You Wont Believe Your Eyes!

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An artist depiction of a black hole (c) CC BY-SA 3.0

The General Theory of Relativity created by Einstein in 1915 predicted an object with such a high mass that nothing can escape from its gravitional pull. 

Many scientists didn’t take this prediction seriously and it was considered a side-effect of the calculations. This exotic phenomenon, commonly known as a “Black hole” was a term coined by astrophysicist John Wheeler.

John Wheeler (c) CC BY-SA 3.0

Einstein actually had a very hard time grasping the mathematics around his theory, mostly due to the fact that it was very difficult mathematics (tensor calculus). When his theory of General Relativity was published, one of the first people to realize its implications was a German astrophysicist named Karl Schwarzchild.

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Karl Schwarzchild (c) CC BY-SA 3.0 

Schwarzchild added the finishing touches to Einstein’s mathematical calculations. General Relativity suggests that gravity is not a force but a distortion of space-time. When you, an object with mass, stand on a trampoline the fabric gets stretched and warped downward and any objects near by would fall towards you. Conceptually, this is how General Relativity works. The escape velocity would be the velocity an object would have to travel at to get out of the pit created by your mass i.e. your gravitional pull. 

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How an object would warp space-time to create gravitional effects. (c) CC BY-SA 3.0

Schwarzchild realized that the escape velocity of an object depends on its radius and its mass. For example, the escape velocity of Earth is 11.2km/sec while the escape velocity of the moon is only 2.4km/sec.  He became aware of the fact that if you keep the mass the same but continue to make the radius smaller i.e. increase the density you would get an escape velocity greater than the speed of light. Since nothing can travel faster than the speed of light, nothing can escape from the gravitional pull of the object. This is how Schwarzchild, using Einstein’s equations came to the conclusion that black holes exist.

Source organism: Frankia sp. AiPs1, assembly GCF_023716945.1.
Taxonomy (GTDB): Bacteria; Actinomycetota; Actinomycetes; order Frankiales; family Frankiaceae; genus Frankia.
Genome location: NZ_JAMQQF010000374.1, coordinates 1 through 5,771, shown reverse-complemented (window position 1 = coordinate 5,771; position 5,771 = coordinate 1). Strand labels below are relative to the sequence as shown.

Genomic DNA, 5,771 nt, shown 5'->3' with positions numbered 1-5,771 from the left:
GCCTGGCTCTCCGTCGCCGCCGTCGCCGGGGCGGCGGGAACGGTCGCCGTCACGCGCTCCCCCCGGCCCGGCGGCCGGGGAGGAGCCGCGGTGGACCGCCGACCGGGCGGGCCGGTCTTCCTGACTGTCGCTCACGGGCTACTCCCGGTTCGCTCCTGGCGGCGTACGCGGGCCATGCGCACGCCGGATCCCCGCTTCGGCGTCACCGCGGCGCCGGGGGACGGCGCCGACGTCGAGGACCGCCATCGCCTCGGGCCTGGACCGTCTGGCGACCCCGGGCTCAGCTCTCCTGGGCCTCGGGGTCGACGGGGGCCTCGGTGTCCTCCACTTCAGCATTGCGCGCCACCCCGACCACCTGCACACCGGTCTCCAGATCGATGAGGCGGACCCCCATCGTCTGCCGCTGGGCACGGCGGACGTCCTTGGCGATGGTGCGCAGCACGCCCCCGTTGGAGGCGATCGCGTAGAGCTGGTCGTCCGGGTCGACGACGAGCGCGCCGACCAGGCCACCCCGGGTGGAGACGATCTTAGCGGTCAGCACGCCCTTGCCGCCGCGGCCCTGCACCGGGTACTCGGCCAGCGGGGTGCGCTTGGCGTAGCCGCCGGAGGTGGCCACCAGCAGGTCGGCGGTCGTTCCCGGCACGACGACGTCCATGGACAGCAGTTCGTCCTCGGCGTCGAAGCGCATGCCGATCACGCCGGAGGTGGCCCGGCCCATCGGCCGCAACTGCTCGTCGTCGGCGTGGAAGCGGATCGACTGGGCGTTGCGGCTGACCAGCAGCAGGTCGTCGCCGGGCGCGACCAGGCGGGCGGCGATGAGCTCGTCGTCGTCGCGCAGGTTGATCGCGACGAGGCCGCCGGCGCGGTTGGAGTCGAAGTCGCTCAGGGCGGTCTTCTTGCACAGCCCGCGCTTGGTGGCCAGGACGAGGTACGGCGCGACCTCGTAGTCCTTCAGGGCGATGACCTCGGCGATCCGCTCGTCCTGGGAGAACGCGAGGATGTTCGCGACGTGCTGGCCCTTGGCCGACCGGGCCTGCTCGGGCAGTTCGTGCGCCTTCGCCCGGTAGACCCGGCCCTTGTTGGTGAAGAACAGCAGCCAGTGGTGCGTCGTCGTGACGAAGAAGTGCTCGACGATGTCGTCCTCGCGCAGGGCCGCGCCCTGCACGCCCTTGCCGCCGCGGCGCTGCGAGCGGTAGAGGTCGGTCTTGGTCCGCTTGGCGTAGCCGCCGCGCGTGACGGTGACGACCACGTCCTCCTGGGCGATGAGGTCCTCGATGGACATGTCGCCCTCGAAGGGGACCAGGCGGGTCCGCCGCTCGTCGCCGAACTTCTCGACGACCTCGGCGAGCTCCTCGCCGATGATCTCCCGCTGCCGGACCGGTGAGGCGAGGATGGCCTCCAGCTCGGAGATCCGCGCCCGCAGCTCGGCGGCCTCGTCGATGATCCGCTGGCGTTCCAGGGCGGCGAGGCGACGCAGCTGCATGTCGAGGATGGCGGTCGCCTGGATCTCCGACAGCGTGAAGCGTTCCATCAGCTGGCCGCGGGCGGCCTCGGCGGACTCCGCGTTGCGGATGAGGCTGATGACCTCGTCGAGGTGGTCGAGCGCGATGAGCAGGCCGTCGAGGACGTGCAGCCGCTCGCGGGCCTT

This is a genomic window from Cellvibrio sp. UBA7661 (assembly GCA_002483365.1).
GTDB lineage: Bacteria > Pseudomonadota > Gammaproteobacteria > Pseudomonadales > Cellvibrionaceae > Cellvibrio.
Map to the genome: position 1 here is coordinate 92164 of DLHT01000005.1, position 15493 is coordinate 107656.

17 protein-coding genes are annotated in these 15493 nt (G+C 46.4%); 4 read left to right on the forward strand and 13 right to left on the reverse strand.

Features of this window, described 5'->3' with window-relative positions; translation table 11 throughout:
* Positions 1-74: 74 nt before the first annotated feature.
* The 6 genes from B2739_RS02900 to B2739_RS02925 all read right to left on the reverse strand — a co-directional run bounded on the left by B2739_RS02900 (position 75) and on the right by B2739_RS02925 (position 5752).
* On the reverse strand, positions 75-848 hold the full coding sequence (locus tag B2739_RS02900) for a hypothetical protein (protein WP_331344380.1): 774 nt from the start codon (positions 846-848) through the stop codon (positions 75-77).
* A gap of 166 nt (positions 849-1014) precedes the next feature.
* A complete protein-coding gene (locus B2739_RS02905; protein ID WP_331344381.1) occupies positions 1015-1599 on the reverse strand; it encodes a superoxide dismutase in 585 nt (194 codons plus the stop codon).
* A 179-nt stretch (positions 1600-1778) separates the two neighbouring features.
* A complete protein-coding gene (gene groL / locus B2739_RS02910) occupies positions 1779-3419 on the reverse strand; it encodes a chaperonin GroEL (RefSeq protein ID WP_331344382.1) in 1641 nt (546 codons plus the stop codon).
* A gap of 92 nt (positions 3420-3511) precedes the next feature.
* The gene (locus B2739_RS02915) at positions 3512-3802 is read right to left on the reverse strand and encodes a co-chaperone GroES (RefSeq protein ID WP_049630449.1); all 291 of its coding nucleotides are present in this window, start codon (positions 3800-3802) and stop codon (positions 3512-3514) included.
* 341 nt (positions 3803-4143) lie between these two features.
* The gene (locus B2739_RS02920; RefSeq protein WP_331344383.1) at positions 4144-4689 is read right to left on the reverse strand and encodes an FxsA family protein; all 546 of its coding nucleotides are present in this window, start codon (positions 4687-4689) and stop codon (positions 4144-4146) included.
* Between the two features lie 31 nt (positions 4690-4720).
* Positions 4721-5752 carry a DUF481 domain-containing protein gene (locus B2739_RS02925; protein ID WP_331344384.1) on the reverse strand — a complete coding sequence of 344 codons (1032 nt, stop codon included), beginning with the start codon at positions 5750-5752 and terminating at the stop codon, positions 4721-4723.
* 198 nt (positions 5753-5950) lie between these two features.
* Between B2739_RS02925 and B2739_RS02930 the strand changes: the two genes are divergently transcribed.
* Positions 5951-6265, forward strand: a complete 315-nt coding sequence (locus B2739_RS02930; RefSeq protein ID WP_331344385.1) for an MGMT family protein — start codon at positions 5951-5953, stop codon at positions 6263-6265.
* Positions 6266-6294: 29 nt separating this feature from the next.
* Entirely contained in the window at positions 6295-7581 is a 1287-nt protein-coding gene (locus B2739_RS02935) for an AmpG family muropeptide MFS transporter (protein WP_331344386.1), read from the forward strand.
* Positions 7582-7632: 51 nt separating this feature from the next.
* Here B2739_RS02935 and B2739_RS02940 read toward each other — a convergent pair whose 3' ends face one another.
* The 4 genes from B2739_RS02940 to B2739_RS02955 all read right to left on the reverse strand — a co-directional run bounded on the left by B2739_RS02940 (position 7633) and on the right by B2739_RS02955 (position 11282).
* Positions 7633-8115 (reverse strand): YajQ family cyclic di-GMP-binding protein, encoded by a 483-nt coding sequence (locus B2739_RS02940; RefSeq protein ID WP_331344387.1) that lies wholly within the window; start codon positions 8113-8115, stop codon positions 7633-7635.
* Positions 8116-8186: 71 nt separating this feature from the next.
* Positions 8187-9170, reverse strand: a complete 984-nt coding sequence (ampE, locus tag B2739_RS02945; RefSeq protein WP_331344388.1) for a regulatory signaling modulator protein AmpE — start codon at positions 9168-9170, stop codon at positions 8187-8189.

The radius required to create a black hole based on an objects mass is called the Schwarzchild radius. If an object reaches its Schwarzchild radius then its atomic and subatomic forces can’t hold its gravity so it collapses into a singularity. A singularity is an infinitesimally small point with zero volume but infinite density. 

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How a black hole/singularity would warp space-time. (c) CC BY-SA 3.0

Schwarzchild had predicted a very strange phenomenon and it left many scientists curious. Many scientists didn’t take the idea of a black holes seriously. They were considered an interesting prediction of General Relativity but not an accurate represenation of reality. 5 decades later everyone would be surprised. 

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Artist’s rendition of black hole/singularity. (c) CC BY-SA 3.0

We can really see black holes because nothing can escape from one to give us information that it exists. However, black holes have effects on their surroundings. A black hole creates an accretion disk which is a collection of stellar gas, dust and other debris that is close to falling into the black hole but is far enough away. The debris in the accretion disk is accelerated to such high velocities that it emitts x-rays. 

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A depiction of an accretion disk. (c) CC BY-SA 3.0

The first black hole was discovered in 1971 and it’s named Cygnus X-1. British astronomers, Louise Webster and Paul Murdin at the Royal Greenwich Observatory observed a massive but invisible source of x-ray radiation 6000 light years away which was later identified as a black hole. 

Louise Webster (left) and Paul Murdin (right).
Louis Webster(Left) and Paul Murdin(Right). (c) CC BY-SA 3.0

Science predicted such an exotic and strange phenomenon that we couldn’t even observe for another 5 decades! Something our own eyes will never be able to see!

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A nice depiction of a black hole. (c) CC BY-SA 30

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